The Travellers Guide to Indian Train Classes

train classes india

When travelling on Indian trains, choosing the right class is key to a comfortable and safe travelling experience – your journey can be an unforgettable adventure or a nightmarish experience depending on just that one factor. In this guide, I’ll take you through all the class options, give you insights into what they offer, and help you make an informed choice that aligns with your travel style and preferences. Whether you’re a budget-conscious backpacker or a luxury lover, this guide will help you find the right train class for you.

Types of Classes in India

Quick overview of all train classes in India:

  1. Unreserved General Class (UR/GS): The most basic and cheapest option, often overcrowded with minimal comfort. Suitable for very short journeys, but not recommended for longer travel due to discomfort and safety concerns.
  2. Second Seating (2S): A step above UR/GS, offering slightly more comfort with cushioned benches. Affordable and suitable for short journeys, but lacks amenities like air conditioning.
  3. Air Conditioned Chair Car (CC): A comfortable option for short intercity travels, featuring reclining chairs, air conditioning, and included meals. Pricier than 2S but offers a significant upgrade in comfort.
  4. Executive Chair Class (EC): A luxurious version of the CC class, with more spacious and comfortable reclining seats, ideal for short, premium journeys. Includes meals and air conditioning.
  5. Anubhuti Class: The most luxurious among the non-sleeper classes, akin to business class in trains. Offers high comfort, excellent food, and is ideal for business travelers on shorter routes.
  6. Sleeper Class (SL): The most affordable option for overnight travel, providing beds but with minimal amenities. Often overcrowded and lacks air conditioning, suitable for budget travelers.
  7. Three Tier Air Conditioned Class (3A): A more comfortable and cleaner option than SL, with air conditioning and included bedding. Offers a balance of affordability and comfort for longer journeys.
  8. Two Tier Air Conditioned Class (2AC): Offers more space and privacy than 3A, with fewer beds per compartment and added amenities like privacy curtains and reading lights. Ideal for those seeking comfort at a reasonable price.
  9. First Class Air Conditioned (1AC): The epitome of luxury in Indian train travel, with spacious compartments, lockable doors, exclusive food menus, and shower facilities. Comparable to a high-end hotel room on rails, suitable for travelers seeking utmost comfort and privacy.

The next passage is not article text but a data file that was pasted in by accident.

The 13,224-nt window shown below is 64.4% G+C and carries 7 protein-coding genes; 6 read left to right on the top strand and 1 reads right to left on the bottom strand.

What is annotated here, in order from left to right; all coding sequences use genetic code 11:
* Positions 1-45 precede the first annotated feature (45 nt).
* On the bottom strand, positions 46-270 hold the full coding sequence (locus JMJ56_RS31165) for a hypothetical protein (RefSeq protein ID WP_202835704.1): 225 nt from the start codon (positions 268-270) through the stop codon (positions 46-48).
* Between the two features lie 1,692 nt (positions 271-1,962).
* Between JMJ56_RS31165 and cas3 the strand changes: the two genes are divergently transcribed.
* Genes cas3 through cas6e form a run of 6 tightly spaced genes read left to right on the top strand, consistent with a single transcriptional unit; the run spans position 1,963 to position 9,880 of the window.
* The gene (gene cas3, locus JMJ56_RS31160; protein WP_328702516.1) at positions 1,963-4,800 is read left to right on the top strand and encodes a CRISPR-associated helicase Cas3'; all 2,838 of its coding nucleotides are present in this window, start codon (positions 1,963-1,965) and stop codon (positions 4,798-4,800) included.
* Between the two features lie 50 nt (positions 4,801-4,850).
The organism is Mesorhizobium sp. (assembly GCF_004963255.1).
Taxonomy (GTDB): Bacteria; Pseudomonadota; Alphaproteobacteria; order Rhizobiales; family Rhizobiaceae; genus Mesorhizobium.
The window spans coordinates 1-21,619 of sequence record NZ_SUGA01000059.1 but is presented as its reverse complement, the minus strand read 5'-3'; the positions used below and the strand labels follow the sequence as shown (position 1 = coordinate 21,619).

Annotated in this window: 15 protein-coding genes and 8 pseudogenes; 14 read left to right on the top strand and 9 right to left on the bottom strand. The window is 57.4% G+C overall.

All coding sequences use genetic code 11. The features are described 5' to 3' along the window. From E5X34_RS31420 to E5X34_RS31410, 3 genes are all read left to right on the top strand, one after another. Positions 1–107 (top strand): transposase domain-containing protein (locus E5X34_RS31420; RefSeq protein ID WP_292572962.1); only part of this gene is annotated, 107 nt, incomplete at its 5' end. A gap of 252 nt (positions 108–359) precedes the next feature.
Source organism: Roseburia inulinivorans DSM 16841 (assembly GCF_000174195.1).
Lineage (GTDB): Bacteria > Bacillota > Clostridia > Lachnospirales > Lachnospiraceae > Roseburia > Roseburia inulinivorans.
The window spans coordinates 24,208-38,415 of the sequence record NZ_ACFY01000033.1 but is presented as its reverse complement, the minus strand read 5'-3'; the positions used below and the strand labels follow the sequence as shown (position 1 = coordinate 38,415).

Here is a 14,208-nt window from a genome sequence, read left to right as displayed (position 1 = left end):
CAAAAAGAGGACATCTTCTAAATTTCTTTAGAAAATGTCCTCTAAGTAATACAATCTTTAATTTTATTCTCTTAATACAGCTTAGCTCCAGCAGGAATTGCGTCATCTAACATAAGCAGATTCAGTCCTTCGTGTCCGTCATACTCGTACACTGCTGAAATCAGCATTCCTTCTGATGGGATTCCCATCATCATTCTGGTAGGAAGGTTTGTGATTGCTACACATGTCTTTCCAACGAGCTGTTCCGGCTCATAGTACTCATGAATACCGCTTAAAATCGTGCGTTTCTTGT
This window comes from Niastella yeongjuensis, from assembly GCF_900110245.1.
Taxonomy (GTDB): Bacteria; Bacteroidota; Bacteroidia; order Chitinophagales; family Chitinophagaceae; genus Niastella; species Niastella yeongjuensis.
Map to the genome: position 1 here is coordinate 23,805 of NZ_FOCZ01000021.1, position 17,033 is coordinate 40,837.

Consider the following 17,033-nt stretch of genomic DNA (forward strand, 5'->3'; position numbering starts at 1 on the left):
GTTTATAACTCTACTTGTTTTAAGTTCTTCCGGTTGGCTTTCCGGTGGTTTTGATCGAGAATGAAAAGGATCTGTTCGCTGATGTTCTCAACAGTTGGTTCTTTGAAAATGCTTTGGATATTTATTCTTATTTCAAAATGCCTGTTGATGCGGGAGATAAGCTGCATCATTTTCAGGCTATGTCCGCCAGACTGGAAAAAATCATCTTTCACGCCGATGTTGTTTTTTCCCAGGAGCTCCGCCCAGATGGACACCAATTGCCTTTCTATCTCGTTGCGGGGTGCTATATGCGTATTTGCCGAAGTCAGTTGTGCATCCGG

India’s trains have plenty of choices, and all of them are worlds apart from each other. Whether you want a real local experience or just a fancy ride with stunning views, Indian Railways has it all. But which one is right for you? These are your options.

Unreserved General Class (UR/GS)

Budget: Incredibly cheap, fares can start as low as INR 5 ($0.06) in a suburban local train, like the one I took in Mumbai.
Comfort: It’s very uncomfortable with benches made out of wood or plastic, and so crowded that you’d often struggle to even stand properly, let alone get a seat.
Privacy: Non-existent
Safety: It’s not very safe, and pickpocketing isn’t uncommon.
Journey duration: Better to completely avoid this class, for both long and short journeys.

The General Class on the Mumbai Train

The Unreserved General Class is definitely the one you’d want to avoid as a general rule, especially for longer journeys. Most of the seats here are simple wooden benches and incredibly uncomfortable, and that is if you get a seat. Because of how crowded these sections can get, you probably won’t be able to experience those, as Indian trains are notorious for how packed they can get. You shouldn’t be surprised to find people sleeping on the floor, eating, or doing one of countless other things you’d not expect to find there.

Sometimes, you might not find a place to stand, as people here love to sit on the floor instead of standing. It’s by far the cheapest travel class in the Indian Railways, and mostly gets used by India’s poorest people, or by those who haven’t been able to secure a ticket to the sleeper class. I’ve personally travelled in one of the General classes in the local trains of Mumbai, and yes, it’s as packed and crowded as you’ve heard in the stories. I’ve also found myself travelling in the train during the rush hour, with people hanging out of the doors in order to get a place on their long journey back home. I’d urge you to not take this class, as I’m pretty sure you’d regret it later.

Video of Harry (the site owner) getting the unreserved General Class in North India

Second Seating (2S)

Budget: Very cheap. You can travel from Delhi to Lucknow for as low as INR 175 ($2.1), which is a ten-hour journey.
Comfort: Still not very comfortable, but better than the UR class. Seats have some cushion. Keep in mind that it can still be quite crowded and there is no AC.
Privacy: Non-existent
Safety: Pickpocketing is a risk, but other than that, relatively safe.
Journey duration: Suitable for shorter journeys, best to avoid for long travels.
Recommended for: Short train journeys on a tight budget, or for those that want to experience the local way of travelling by train without the raw experience of the unreserved class.

To travel in the Second Seating class, you’ll need to get a reservation, making it a slightly better option than the one above. It’s a bit less crowded, though you’d still encounter a few folks that didn’t get a reservation travelling here.

2S is often found on daytime intercity trains, and is the most budget-friendly option out of the other reservation classes. It’s mainly benches with some cushion, although some of the newer carriages also offer individual non-recliner seats. You can expect mild cooling options like fans. It’s a good option for those travelling short distances on a budget. However, I wouldn’t recommend opting for this class when taking a longer journey, as it’s not that comfortable.